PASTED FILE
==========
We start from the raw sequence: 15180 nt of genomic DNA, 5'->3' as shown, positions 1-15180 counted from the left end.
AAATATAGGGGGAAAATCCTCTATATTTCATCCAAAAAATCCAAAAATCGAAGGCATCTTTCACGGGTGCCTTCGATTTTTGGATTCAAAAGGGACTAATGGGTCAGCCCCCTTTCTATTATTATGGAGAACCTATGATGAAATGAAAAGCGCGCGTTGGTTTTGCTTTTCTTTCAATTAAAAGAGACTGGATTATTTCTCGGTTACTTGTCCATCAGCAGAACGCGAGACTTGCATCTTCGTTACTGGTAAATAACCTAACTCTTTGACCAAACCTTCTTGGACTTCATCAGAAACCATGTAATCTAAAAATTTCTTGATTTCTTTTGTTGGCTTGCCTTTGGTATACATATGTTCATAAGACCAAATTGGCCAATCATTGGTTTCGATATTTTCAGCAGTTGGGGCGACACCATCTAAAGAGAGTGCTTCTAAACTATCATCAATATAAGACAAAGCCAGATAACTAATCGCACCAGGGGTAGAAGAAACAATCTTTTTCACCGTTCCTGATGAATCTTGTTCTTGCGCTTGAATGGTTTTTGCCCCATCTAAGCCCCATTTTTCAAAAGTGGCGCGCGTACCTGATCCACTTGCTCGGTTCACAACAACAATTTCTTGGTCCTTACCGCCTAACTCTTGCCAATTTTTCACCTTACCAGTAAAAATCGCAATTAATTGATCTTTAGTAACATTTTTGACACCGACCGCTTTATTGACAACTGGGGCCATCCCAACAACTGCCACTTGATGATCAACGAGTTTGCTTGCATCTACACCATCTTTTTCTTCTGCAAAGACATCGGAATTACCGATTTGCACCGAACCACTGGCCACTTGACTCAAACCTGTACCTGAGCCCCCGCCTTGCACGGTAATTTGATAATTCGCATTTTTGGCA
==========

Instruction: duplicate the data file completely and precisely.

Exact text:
We start from the raw sequence: 15180 nt of genomic DNA, 5'->3' as shown, positions 1-15180 counted from the left end.
AAATATAGGGGGAAAATCCTCTATATTTCATCCAAAAAATCCAAAAATCGAAGGCATCTTTCACGGGTGCCTTCGATTTTTGGATTCAAAAGGGACTAATGGGTCAGCCCCCTTTCTATTATTATGGAGAACCTATGATGAAATGAAAAGCGCGCGTTGGTTTTGCTTTTCTTTCAATTAAAAGAGACTGGATTATTTCTCGGTTACTTGTCCATCAGCAGAACGCGAGACTTGCATCTTCGTTACTGGTAAATAACCTAACTCTTTGACCAAACCTTCTTGGACTTCATCAGAAACCATGTAATCTAAAAATTTCTTGATTTCTTTTGTTGGCTTGCCTTTGGTATACATATGTTCATAAGACCAAATTGGCCAATCATTGGTTTCGATATTTTCAGCAGTTGGGGCGACACCATCTAAAGAGAGTGCTTCTAAACTATCATCAATATAAGACAAAGCCAGATAACTAATCGCACCAGGGGTAGAAGAAACAATCTTTTTCACCGTTCCTGATGAATCTTGTTCTTGCGCTTGAATGGTTTTTGCCCCATCTAAGCCCCATTTTTCAAAAGTGGCGCGCGTACCTGATCCACTTGCTCGGTTCACAACAACAATTTCTTGGTCCTTACCGCCTAACTCTTGCCAATTTTTCACCTTACCAGTAAAAATCGCAATTAATTGATCTTTAGTAACATTTTTGACACCGACCGCTTTATTGACAACTGGGGCCATCCCAACAACTGCCACTTGATGATCAACGAGTTTGCTTGCATCTACACCATCTTTTTCTTCTGCAAAGACATCGGAATTACCGATTTGCACCGAACCACTGGCCACTTGACTCAAACCTGTACCTGAGCCCCCGCCTTGCACGGTAATTTGATAATTCGCATTTTTGGCA